Welsh election: Jeremy Corbyn joins Labour campaign
Labour leader Jeremy Corbyn has urged "progressive people" in Wales to back the party in the assembly election.
Speaking ahead of a visit on Wednesday, he called on voters "to stand with us", especially in seats where Labour faced a "straight fight" with the Tories.
He said there was "simply no protest vote available in this election; too many seats will be too close to call".
Welsh Labour leader Carwyn Jones had cast doubt on whether Mr Corbyn would join the campaign trail at all.
A visit planned for Friday was called off amid fears it would be overshadowed by the row over anti-Semitism within the Labour Party.
As he prepared to visit Wales on Wednesday, Mr Corbyn said there was "a big choice, and a lot at stake in this election".
He appealed to people of all parties who had backed his own bid to become Labour leader to support the party in Thursday's poll.
Mr Corbyn claimed that if the Conservatives made a deal with UKIP to form a Welsh Government, "all that progress on issues that matter to you goes under a bus".
"The NHS, the environment, decent pay, support for young people - a basic commitment to fairness - these are all things that Welsh Labour fight for, day in, day out," he said.
Mr Corbyn added: "The choice for the progressive voter is really clear - to make sure there are no UKIP and Tories around the cabinet table in Wales, you need to give your support to the local Labour candidate."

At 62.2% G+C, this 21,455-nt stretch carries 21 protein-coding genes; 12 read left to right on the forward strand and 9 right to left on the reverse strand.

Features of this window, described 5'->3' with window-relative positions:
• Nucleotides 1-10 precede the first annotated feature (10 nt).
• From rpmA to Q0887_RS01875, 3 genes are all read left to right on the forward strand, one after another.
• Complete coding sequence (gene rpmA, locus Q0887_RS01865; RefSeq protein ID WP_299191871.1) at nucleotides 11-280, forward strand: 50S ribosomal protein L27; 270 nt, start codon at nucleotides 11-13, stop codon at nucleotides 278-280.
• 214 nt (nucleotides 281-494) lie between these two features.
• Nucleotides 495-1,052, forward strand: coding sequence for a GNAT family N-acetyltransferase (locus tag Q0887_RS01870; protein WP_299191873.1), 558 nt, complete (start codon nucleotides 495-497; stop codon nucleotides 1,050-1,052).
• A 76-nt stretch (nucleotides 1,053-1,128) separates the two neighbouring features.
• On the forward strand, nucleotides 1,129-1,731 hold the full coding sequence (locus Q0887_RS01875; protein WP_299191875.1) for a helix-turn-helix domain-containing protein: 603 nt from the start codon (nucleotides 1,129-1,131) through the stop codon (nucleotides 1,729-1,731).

Mr Corbyn told BBC Wales on the visit to Maesteg on Wednesday that he had been to Wales "many times" since he was elected.
Asked why he had left it to the 11th hour to go on the Welsh campaign trail, Jeremy Corbyn said: "I've been in Wales many times, least once [or] twice a month, ever since I was elected and I'm here today to wish our candidates all the very best for tomorrow."
Mr Corbyn insisted he was visiting marginals as well as rock solid Labour seats, adding: "But we don't take anything for granted."
On how he expected the party to do, Mr Corbyn said: "Very well, because we've got a great record.
"We've got a great record on jobs, we've got a great record on education. We've got a great record on ending the internal market in the NHS."